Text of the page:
Sometimes you just want to fire up Pandora on your stereo, without having to plug in your phone or enable Bluetooth. If you’re a Kodi user, you’ve probably wondered if there’s a Pandora add-on for your home theater PC.
Every bit of monitor space is precious, particularly vertical space. But in Windows 10, the fairly large taskbar takes up real estate even when you don’t need it.
Maybe you’re curious about building your own Roku channels. Maybe you’ve found a Roku channel that you want to use, but there’s no officially supported way to install it. Either way, you need to know how to enable developer mode and sideload a Roku app that isn’t available in the store. Here’s what you need to know.
Maybe you, or someone in your family, is deaf. Maybe you’re watching a movie in another language. Or maybe you just plain can’t make some characters’ speech out because of their accent.
Kodi can do a lot out of the box. If you’ve got a collection of ripped Blu-Rays and CDs, you can browse them from your couch with a beautiful interface. If you’ve got a TV tuner card, you can watch live TV with NextPVR. As local media players go, it’s very complete.
You bought a TV show or movie on iTunes. You want to watch it on your Android phone, Plex media server, or basically anything not made by Apple. Why won’t it work?
Some people find the macOS Terminal scary, and that makes sense. Commands can feel alienating, and learning to use them takes time. It’s hard to find a starting point.
You probably bought a Roku to watch services like Netflix, Hulu, or Amazon. Maybe you’ll even check out some free video channels. But you probably don’t have any interest renting or buying movies from Fandango.
You regularly back up your Mac with Time Machine, but how do you know that it’s working?
The Windows 10 taskbar is, by default, slightly transparent and tinted to a color you choose. If you know where to look, and you can even increase its transparency with a registry hack. But you can’t make the taskbar completely transparent, so that only your icons show up against your wallpaper.
Chrome, or your computer, crashed. All of your tabs are gone, and what’s worse, there’s no button offering to “Re-open Last Session” when you reload Chrome. Maybe you missed it? Or maybe it was never there. Either way, you’d really like to find those tabs back.
There’s no getting around it: the Mac App Store is slow. If you try to avoid opening it whenever possible, you’re probably pretty annoyed when you see the update notification in the menu bar. You’ve got to open the App Store, click the “Updates” button, and wait while the application is “Checking for Updates.”
There’s a piracy app that lets users find any TV show, movie, or song you can imagine. Streams and downloads are both easy to find, and the software is already used by hundreds of millions of people.
If you’ve got a Roku, odds are you’ve already connected your Netflix, Hulu, or Amazon account for streaming. You probably know that you can buy movies and TV episodes on other services too, like Google Play. But there is a lot of free content on the Roku too…if you know where to look.
Macs are supposed to be intuitive, but a few things are downright hidden from users. For example: in the menu bar, the keyboard shortcuts for various actions are laid out using somewhat confusing symbols.
Five hundred hours of video are uploaded to YouTube every minute, so you’ll literally never be able to watch everything. The real challenge is sorting through everything that you could be watching and deciding what sounds good—like you could in the old days of TV.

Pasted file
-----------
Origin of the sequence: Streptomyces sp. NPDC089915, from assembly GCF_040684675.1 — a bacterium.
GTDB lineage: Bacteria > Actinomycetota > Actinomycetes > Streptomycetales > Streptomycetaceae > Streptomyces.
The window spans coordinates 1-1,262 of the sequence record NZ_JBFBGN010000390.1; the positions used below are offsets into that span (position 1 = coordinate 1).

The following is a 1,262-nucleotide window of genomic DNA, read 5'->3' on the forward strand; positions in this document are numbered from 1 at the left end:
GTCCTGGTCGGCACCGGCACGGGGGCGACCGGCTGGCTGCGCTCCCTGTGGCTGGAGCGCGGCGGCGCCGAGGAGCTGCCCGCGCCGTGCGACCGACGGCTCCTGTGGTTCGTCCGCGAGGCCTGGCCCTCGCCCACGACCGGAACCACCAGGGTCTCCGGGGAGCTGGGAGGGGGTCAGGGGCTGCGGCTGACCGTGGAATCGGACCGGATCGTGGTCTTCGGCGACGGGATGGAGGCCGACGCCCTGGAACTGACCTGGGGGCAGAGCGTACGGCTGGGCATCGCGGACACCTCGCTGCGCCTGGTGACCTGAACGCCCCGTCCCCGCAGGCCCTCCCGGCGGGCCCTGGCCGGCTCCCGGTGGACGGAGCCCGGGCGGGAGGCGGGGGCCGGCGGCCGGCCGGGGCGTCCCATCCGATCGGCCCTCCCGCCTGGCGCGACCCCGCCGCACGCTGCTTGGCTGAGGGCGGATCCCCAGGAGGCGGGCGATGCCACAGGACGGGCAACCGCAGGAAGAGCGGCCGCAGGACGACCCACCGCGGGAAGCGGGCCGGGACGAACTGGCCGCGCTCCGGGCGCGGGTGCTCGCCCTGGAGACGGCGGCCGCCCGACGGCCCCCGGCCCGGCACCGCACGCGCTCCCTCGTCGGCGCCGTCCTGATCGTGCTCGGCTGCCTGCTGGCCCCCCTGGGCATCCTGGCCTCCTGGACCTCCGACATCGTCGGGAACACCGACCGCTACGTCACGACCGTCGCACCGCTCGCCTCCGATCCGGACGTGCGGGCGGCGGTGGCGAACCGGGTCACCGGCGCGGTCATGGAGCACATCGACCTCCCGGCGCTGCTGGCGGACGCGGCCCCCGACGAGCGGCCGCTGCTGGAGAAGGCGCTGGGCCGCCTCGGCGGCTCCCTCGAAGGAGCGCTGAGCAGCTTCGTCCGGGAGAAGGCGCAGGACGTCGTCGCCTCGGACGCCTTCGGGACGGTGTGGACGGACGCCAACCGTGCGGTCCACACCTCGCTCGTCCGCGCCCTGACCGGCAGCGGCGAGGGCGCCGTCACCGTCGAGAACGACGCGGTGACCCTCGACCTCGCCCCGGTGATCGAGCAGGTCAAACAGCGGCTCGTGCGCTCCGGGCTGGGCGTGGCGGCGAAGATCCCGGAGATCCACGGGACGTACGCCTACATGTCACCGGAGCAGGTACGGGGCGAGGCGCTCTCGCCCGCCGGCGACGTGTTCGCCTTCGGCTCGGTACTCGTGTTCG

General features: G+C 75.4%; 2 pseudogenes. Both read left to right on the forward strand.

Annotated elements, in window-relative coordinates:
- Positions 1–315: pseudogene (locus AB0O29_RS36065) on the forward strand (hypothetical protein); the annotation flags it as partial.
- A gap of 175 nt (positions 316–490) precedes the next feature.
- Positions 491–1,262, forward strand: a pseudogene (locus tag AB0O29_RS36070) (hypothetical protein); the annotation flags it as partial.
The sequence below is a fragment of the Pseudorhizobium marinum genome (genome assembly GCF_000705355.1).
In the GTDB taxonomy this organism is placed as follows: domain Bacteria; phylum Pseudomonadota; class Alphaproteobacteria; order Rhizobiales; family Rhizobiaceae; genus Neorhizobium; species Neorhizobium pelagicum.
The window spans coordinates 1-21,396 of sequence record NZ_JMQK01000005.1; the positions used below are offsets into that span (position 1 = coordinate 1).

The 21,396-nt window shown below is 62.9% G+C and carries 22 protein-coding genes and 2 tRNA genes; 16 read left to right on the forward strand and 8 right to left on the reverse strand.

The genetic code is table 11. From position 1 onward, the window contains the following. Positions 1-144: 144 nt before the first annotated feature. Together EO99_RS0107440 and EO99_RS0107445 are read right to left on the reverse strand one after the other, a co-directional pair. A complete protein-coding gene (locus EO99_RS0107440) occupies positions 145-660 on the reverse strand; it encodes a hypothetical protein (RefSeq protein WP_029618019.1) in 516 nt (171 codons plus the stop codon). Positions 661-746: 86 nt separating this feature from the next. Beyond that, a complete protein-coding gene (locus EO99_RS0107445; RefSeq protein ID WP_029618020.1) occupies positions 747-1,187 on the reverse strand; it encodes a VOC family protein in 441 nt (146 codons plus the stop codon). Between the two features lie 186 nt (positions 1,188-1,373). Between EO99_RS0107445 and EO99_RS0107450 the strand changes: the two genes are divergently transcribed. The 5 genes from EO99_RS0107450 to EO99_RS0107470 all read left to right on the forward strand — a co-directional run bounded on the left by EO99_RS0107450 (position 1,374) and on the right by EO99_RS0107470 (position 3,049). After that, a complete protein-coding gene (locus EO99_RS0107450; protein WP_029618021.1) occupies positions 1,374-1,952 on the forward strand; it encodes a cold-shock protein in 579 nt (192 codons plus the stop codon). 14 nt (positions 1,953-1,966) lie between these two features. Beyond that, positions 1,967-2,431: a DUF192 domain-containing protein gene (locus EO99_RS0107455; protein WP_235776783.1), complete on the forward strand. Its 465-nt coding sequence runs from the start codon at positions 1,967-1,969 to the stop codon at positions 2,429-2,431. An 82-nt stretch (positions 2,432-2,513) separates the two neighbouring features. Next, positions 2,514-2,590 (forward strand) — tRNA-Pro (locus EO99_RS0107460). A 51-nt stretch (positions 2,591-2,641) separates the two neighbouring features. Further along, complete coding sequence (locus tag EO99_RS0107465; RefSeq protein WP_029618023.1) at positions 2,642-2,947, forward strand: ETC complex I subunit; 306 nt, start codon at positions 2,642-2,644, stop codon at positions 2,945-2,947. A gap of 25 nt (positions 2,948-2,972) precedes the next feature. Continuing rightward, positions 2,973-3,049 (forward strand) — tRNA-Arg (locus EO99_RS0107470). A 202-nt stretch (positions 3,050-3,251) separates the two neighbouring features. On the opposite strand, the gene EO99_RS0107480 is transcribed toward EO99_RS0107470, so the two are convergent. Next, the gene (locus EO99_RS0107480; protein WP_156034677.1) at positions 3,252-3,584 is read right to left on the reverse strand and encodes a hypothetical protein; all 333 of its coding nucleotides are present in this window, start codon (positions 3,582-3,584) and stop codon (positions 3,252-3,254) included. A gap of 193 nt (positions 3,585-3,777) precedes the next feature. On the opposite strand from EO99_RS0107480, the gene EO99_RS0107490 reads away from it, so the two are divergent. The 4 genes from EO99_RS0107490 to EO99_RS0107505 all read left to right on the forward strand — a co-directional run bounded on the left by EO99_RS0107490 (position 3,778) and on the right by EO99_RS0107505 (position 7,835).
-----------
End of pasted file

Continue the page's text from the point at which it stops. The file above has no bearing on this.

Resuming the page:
Whether you want to occasionally test a website in Safari, or try out a little bit of software in the Mac environment, having access to the latest version of macOS in a virtual machine is useful. Unfortunately, you’re not really supposed to do this—so getting macOS running in VirtualBox is, to say the least, tricky.
Giving away your Roku? Whether you’re giving it to a friend or selling it online, you probably don’t want to leave your Roku account connected to the device.
It’s one of the great annoyances of the streaming media age: figuring out which shows and movies are on which services. Searching Netflix, Hulu, Amazon Prime, and other sites individually takes up way too much time, especially when you just want to relax and watch something.
Does streaming video on your Roku make the Internet unusable for everyone else in the house? Are you up against your ISP’s bandwidth cap, and want to limit data usage? If so, you’ve probably browsed the Roku’s settings looking for a bandwidth cap, and found nothing.
Laptop trackpads can be annoying. Your palm hits them while you’re typing, moving your cursor and messing up your flow. This can be particularly annoying if you have an external mouse connected, and aren’t even using the trackpad.
The Roku doesn’t have a power button, and there’s no obvious way to restart it in the user interface. Annoying, right? It’s a problem when things crash, yes, but also because things like updates and adding private channels are largely triggered by rebooting the system. Isn’t there any way to force the thing to restart, without unplugging the power and plugging it back in?
Do you regularly type the same long words, or even phrases? Complex emoticons, addresses, or even commonly misspelled words can be annoying to type, but macOS has a feature that can help.
You sit down to watch something, only to realize you don’t know where your remote is. All hope is lost.
The Roku Channel Store offers hundreds of video sources, not to mention the hidden channels you can find around the web. Keep adding things, and eventually you’ll have way more channels than you can navigate quickly. Isn’t there some way to move your favorites, like Netflix and PBS, toward the top?